Within the realm of obesity prevention research, there have been many promising interventions to improve physical activity and nutrition among diverse target populations. However, very little information is known about the dissemination and replication of these interventions. In 2007 and 2008 as part of a larger obesity prevention initiative, Missouri Foundation for Health funded 19 community-based programs throughout the state that showed promise of being model practices and committed to promoting their dissemination. Semi-structured key informant interviews were conducted with 64 individuals across the grant sites to help stage their readiness for dissemination. Through these interviews, the project team was able to identify the variables that impact a program's readiness for widespread distribution. Some factors contributing to readiness include: strong intervention planning and an existing sustainability plan; physical space available for the intervention; staff and monetary resources; administrative buy-in; community buy-in and engagement; a strong partner base and an agency with a healthy and active mission. These findings add to the literature by systematically identifying a set of key contextual variables. The qualitative data collected support a proposed framework and helps to establish a process for maintaining successful interventions based on several important factors that impact dissemination.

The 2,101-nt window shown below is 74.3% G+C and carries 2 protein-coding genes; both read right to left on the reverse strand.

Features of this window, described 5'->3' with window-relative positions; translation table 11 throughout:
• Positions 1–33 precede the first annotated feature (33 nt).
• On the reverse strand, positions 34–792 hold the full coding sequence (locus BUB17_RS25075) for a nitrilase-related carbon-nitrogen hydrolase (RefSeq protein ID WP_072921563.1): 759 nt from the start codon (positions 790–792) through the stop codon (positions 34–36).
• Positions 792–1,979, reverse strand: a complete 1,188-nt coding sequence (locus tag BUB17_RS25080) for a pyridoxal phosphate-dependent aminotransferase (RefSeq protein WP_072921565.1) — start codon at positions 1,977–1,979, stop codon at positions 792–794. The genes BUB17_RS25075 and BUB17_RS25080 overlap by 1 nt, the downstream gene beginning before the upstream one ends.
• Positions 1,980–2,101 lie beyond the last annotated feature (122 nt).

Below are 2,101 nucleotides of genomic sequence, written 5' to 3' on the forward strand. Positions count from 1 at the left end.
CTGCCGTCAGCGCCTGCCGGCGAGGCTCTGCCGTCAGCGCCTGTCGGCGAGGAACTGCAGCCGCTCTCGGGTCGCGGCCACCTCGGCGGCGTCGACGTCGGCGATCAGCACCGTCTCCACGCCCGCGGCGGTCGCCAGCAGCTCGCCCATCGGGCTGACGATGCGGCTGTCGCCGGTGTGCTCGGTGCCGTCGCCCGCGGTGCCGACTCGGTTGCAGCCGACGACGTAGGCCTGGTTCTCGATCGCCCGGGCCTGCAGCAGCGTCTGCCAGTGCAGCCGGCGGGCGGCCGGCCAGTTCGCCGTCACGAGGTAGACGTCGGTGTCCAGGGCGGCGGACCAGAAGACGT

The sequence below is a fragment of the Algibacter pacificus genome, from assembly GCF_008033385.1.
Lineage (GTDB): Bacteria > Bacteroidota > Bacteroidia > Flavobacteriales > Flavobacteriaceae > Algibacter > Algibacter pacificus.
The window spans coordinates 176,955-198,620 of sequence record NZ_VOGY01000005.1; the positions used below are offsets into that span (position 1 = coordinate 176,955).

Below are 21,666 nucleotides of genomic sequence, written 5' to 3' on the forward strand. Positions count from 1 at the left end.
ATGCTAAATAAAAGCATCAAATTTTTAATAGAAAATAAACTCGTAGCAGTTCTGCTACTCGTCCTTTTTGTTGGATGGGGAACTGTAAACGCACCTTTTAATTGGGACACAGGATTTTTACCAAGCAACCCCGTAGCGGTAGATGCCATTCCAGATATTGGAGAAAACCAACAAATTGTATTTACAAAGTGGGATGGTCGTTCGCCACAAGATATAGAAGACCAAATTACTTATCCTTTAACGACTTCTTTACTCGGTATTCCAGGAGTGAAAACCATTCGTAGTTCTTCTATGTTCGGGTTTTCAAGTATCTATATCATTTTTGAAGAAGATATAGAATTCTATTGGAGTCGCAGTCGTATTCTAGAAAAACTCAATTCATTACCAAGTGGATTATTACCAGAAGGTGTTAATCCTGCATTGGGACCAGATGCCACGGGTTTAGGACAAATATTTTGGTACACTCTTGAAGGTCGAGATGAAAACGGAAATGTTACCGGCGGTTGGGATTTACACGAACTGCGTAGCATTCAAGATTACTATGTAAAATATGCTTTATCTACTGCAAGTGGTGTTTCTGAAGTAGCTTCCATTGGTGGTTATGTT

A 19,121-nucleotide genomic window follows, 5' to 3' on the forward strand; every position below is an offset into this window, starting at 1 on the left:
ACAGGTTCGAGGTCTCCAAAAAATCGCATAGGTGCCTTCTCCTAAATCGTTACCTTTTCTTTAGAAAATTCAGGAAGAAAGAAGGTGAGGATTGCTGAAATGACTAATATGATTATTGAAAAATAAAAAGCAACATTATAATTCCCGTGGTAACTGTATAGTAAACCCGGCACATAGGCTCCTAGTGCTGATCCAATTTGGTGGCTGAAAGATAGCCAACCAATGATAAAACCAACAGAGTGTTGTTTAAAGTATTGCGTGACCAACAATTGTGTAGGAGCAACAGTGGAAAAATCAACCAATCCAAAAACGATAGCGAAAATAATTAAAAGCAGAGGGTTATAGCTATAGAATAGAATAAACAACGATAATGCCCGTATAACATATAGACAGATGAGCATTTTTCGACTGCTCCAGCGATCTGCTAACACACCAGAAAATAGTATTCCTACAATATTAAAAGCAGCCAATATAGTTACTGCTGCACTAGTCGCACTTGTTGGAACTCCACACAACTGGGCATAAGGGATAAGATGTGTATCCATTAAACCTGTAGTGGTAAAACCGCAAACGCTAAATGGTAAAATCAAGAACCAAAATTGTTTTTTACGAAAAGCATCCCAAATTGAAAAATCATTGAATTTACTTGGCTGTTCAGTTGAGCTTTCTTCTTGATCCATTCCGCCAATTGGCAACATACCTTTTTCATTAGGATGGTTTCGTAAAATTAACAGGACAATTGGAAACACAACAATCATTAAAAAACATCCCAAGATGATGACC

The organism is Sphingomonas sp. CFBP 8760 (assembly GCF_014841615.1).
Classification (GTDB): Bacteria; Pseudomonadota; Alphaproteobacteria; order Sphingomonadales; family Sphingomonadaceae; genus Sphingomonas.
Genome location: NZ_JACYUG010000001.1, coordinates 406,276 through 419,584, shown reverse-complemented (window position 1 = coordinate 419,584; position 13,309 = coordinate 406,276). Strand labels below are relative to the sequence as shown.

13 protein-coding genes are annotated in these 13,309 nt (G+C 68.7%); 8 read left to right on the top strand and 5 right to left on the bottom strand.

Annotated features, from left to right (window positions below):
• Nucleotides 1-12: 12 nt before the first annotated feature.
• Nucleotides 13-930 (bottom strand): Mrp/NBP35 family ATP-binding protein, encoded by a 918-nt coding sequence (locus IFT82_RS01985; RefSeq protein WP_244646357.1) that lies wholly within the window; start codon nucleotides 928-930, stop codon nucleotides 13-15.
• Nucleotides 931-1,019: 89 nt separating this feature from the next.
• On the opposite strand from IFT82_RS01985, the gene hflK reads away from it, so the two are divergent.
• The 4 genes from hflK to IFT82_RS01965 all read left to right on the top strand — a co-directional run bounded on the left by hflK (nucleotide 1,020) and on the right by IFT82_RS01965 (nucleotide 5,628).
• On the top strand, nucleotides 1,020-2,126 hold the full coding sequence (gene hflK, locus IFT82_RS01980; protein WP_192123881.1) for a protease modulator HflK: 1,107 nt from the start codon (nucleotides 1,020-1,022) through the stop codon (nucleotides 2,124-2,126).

ASJC Scopus subject areas
- Public Health, Environmental and Occupational Health